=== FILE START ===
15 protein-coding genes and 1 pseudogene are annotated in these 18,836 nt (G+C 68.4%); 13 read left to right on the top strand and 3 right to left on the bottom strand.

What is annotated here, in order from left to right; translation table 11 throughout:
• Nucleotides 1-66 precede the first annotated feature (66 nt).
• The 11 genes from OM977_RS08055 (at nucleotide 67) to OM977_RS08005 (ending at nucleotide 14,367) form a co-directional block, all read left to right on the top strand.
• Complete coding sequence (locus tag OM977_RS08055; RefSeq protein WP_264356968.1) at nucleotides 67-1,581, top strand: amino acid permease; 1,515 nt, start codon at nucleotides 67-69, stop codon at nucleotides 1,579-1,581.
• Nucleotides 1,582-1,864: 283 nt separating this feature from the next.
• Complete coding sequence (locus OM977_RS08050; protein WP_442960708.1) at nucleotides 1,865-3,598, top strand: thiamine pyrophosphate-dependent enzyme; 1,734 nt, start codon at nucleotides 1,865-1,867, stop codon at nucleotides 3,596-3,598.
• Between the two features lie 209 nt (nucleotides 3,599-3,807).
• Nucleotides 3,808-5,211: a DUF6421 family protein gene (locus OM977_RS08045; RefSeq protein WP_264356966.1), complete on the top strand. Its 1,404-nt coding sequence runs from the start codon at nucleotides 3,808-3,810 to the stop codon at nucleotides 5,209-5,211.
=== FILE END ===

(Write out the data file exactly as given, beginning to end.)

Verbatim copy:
15 protein-coding genes and 1 pseudogene are annotated in these 18,836 nt (G+C 68.4%); 13 read left to right on the top strand and 3 right to left on the bottom strand.

What is annotated here, in order from left to right; translation table 11 throughout:
• Nucleotides 1-66 precede the first annotated feature (66 nt).
• The 11 genes from OM977_RS08055 (at nucleotide 67) to OM977_RS08005 (ending at nucleotide 14,367) form a co-directional block, all read left to right on the top strand.
• Complete coding sequence (locus tag OM977_RS08055; RefSeq protein WP_264356968.1) at nucleotides 67-1,581, top strand: amino acid permease; 1,515 nt, start codon at nucleotides 67-69, stop codon at nucleotides 1,579-1,581.
• Nucleotides 1,582-1,864: 283 nt separating this feature from the next.
• Complete coding sequence (locus OM977_RS08050; protein WP_442960708.1) at nucleotides 1,865-3,598, top strand: thiamine pyrophosphate-dependent enzyme; 1,734 nt, start codon at nucleotides 1,865-1,867, stop codon at nucleotides 3,596-3,598.
• Between the two features lie 209 nt (nucleotides 3,599-3,807).
• Nucleotides 3,808-5,211: a DUF6421 family protein gene (locus OM977_RS08045; RefSeq protein WP_264356966.1), complete on the top strand. Its 1,404-nt coding sequence runs from the start codon at nucleotides 3,808-3,810 to the stop codon at nucleotides 5,209-5,211.